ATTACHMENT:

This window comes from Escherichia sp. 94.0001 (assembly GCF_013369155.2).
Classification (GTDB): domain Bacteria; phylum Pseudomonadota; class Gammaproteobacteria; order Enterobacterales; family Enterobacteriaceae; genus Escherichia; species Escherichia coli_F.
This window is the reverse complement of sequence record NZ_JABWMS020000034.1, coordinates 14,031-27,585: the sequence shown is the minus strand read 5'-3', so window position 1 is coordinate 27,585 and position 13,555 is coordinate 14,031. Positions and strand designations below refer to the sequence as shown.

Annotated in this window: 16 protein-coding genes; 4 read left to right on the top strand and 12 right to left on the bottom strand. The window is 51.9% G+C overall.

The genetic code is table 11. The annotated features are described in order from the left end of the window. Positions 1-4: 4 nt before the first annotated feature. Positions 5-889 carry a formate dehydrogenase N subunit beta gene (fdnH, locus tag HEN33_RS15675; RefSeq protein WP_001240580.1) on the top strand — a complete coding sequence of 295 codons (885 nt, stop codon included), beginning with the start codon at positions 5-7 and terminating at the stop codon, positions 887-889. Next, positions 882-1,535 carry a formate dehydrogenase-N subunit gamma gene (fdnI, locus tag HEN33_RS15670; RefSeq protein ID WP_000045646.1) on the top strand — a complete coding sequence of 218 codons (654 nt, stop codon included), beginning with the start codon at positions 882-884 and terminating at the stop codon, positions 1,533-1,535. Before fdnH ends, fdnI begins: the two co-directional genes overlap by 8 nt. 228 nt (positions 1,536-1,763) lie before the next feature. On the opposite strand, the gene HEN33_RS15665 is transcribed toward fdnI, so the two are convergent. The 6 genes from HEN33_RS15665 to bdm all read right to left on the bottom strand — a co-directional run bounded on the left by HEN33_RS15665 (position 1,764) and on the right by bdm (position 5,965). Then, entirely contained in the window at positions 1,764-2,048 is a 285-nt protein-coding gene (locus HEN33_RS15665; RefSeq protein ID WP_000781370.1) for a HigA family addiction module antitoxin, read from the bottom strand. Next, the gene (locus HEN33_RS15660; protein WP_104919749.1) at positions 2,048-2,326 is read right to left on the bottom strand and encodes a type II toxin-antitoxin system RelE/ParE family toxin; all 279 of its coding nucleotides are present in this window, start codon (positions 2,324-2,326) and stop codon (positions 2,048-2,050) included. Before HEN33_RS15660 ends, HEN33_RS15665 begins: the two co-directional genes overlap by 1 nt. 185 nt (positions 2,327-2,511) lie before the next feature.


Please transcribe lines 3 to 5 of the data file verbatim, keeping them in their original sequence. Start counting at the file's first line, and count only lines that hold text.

This window is the reverse complement of sequence record NZ_JABWMS020000034.1, coordinates 14,031-27,585: the sequence shown is the minus strand read 5'-3', so window position 1 is coordinate 27,585 and position 13,555 is coordinate 14,031. Positions and strand designations below refer to the sequence as shown.

Annotated in this window: 16 protein-coding genes; 4 read left to right on the top strand and 12 right to left on the bottom strand. The window is 51.9% G+C overall.

The genetic code is table 11. The annotated features are described in order from the left end of the window. Positions 1-4: 4 nt before the first annotated feature. Positions 5-889 carry a formate dehydrogenase N subunit beta gene (fdnH, locus tag HEN33_RS15675; RefSeq protein WP_001240580.1) on the top strand — a complete coding sequence of 295 codons (885 nt, stop codon included), beginning with the start codon at positions 5-7 and terminating at the stop codon, positions 887-889. Next, positions 882-1,535 carry a formate dehydrogenase-N subunit gamma gene (fdnI, locus tag HEN33_RS15670; RefSeq protein ID WP_000045646.1) on the top strand — a complete coding sequence of 218 codons (654 nt, stop codon included), beginning with the start codon at positions 882-884 and terminating at the stop codon, positions 1,533-1,535. Before fdnH ends, fdnI begins: the two co-directional genes overlap by 8 nt. 228 nt (positions 1,536-1,763) lie before the next feature. On the opposite strand, the gene HEN33_RS15665 is transcribed toward fdnI, so the two are convergent. The 6 genes from HEN33_RS15665 to bdm all read right to left on the bottom strand — a co-directional run bounded on the left by HEN33_RS15665 (position 1,764) and on the right by bdm (position 5,965). Then, entirely contained in the window at positions 1,764-2,048 is a 285-nt protein-coding gene (locus HEN33_RS15665; RefSeq protein ID WP_000781370.1) for a HigA family addiction module antitoxin, read from the bottom strand. Next, the gene (locus HEN33_RS15660; protein WP_104919749.1) at positions 2,048-2,326 is read right to left on the bottom strand and encodes a type II toxin-antitoxin system RelE/ParE family toxin; all 279 of its coding nucleotides are present in this window, start codon (positions 2,324-2,326) and stop codon (positions 2,048-2,050) included. Before HEN33_RS15660 ends, HEN33_RS15665 begins: the two co-directional genes overlap by 1 nt. 185 nt (positions 2,327-2,511) lie before the next feature.